And as we consider the implications for ourselves, and the life of the Christian and the Church, two things stand out.

Firstly, as Christians (sons and daughters of the living God) and as the Church (the body of Christ upon the earth), we are to move out and about in the power and with the anointing of the Holy Spirit. Jesus received the Spirit upon him to work to God’s glory. We too receive the same Spirit upon us for the work of God’s kingdom. We are endued with the power and presence of the same Spirit.

Remember the message of John the Baptist. His testimony is so significant;

I baptise you with water, but he will baptise YOU with the Holy Spirit.  (Mark 1:8)

The baptism with the Holy Spirit given by Jesus to his own followers is what will make all the difference for the true mission of the Church. This baptism with the Spirit is precisely what empowers us today for mission and evangelism. This is the power and the anointing that enables the Church to take the gospel of the kingdom to the very ends of the earth. (Acts 1: 5, 8). This was the empowering presence of the Spirit received on the day of Pentecost as promised by John the Baptist (Mark 1:8) by Jesus (Acts 1:5) and by the Father (Acts 1:4). This is our gracious inheritance. This is what fires the Church into action and life! We have the baptism with the Spirit! Let’s rejoice in the Spirit, move in the Spirit, serve in the strength and power of the Spirit, and speak under the special anointing of the Spirit.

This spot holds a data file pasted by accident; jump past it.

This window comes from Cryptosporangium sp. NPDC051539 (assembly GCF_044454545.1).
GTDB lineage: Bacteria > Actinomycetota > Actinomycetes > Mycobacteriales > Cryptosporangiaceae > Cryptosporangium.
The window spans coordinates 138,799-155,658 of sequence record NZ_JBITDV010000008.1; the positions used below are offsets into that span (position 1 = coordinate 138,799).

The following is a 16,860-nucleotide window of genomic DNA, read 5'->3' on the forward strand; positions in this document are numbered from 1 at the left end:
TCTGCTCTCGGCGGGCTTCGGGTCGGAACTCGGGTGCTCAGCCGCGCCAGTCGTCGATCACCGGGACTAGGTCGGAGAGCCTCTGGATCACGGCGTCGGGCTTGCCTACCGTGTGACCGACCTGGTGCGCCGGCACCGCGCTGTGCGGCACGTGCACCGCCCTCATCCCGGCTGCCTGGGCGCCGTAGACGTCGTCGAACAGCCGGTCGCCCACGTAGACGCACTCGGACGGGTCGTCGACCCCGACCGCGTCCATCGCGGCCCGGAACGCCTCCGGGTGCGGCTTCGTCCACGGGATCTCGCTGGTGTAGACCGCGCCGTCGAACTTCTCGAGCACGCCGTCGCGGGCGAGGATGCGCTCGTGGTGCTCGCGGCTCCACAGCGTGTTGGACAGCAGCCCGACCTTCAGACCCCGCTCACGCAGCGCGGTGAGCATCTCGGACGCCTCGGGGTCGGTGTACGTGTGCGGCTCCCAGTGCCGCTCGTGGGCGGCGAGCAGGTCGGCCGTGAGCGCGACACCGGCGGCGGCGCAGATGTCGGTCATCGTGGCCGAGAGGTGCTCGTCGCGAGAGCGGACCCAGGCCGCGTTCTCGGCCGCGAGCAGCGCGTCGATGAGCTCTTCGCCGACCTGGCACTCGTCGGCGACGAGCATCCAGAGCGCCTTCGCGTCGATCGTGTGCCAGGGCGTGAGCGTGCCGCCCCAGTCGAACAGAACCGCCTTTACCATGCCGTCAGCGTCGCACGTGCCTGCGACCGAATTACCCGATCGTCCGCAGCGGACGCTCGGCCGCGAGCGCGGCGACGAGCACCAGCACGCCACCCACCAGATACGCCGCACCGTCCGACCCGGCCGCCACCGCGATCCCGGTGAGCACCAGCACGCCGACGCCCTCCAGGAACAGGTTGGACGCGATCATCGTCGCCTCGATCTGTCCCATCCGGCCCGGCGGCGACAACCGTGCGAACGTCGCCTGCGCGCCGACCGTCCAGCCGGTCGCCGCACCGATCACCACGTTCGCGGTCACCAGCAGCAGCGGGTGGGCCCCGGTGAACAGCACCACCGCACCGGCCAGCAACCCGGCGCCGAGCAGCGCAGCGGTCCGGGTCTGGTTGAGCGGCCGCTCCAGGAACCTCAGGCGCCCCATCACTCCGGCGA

Secondly, as Christians, the Spirit is not only “upon us” so that we can live and serve in His power and love, the Spirit comes to live in us so as TO CONFIRM that we are indeed God’s children. At his baptism, Jesus was declared to be the beloved Son of God. Christians are given the Spirit of sonship. We become confirmed as God’s own children, “heirs of God and co-heirs with Christ.” (Romans 8:17)

Because those who are led by the Spirit are sons of God. For you did not receive a spirit that makes you a slave again to fear, but you received the Spirit of sonship. And by him we cry “Abba” Father. THE SPIRIT HIMSELF TESTIFIES WITH OUR SPIRIT THAT WE ARE GOD’S CHILDREN. Now if we are children, then we are heirs – heirs of God and co-heirs with Christ….  (Roman 8: 14-17)